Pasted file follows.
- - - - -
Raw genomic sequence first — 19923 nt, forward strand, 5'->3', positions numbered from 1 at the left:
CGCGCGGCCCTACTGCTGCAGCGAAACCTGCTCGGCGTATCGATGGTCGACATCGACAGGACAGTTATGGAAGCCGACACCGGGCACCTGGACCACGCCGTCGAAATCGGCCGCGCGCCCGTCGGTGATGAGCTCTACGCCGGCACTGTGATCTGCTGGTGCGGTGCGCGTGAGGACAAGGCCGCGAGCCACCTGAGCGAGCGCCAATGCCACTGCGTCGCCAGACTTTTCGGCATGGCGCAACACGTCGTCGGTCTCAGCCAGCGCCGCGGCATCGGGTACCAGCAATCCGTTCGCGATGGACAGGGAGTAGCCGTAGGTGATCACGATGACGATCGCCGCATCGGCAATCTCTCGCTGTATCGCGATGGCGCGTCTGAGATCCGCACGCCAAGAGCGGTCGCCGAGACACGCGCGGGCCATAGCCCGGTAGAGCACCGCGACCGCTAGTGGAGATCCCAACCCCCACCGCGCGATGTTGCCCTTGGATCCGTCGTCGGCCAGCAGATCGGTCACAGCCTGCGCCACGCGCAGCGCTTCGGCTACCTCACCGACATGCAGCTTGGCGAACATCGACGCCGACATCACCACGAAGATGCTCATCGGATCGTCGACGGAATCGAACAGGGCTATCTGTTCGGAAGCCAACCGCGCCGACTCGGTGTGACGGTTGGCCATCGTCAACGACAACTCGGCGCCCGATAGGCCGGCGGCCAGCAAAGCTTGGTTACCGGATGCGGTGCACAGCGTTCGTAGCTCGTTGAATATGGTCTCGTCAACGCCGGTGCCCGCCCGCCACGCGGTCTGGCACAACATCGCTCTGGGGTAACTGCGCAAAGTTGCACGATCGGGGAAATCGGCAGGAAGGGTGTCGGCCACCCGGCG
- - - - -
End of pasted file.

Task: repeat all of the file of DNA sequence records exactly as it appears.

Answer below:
Raw genomic sequence first — 19923 nt, forward strand, 5'->3', positions numbered from 1 at the left:
CGCGCGGCCCTACTGCTGCAGCGAAACCTGCTCGGCGTATCGATGGTCGACATCGACAGGACAGTTATGGAAGCCGACACCGGGCACCTGGACCACGCCGTCGAAATCGGCCGCGCGCCCGTCGGTGATGAGCTCTACGCCGGCACTGTGATCTGCTGGTGCGGTGCGCGTGAGGACAAGGCCGCGAGCCACCTGAGCGAGCGCCAATGCCACTGCGTCGCCAGACTTTTCGGCATGGCGCAACACGTCGTCGGTCTCAGCCAGCGCCGCGGCATCGGGTACCAGCAATCCGTTCGCGATGGACAGGGAGTAGCCGTAGGTGATCACGATGACGATCGCCGCATCGGCAATCTCTCGCTGTATCGCGATGGCGCGTCTGAGATCCGCACGCCAAGAGCGGTCGCCGAGACACGCGCGGGCCATAGCCCGGTAGAGCACCGCGACCGCTAGTGGAGATCCCAACCCCCACCGCGCGATGTTGCCCTTGGATCCGTCGTCGGCCAGCAGATCGGTCACAGCCTGCGCCACGCGCAGCGCTTCGGCTACCTCACCGACATGCAGCTTGGCGAACATCGACGCCGACATCACCACGAAGATGCTCATCGGATCGTCGACGGAATCGAACAGGGCTATCTGTTCGGAAGCCAACCGCGCCGACTCGGTGTGACGGTTGGCCATCGTCAACGACAACTCGGCGCCCGATAGGCCGGCGGCCAGCAAAGCTTGGTTACCGGATGCGGTGCACAGCGTTCGTAGCTCGTTGAATATGGTCTCGTCAACGCCGGTGCCCGCCCGCCACGCGGTCTGGCACAACATCGCTCTGGGGTAACTGCGCAAAGTTGCACGATCGGGGAAATCGGCAGGAAGGGTGTCGGCCACCCGGCG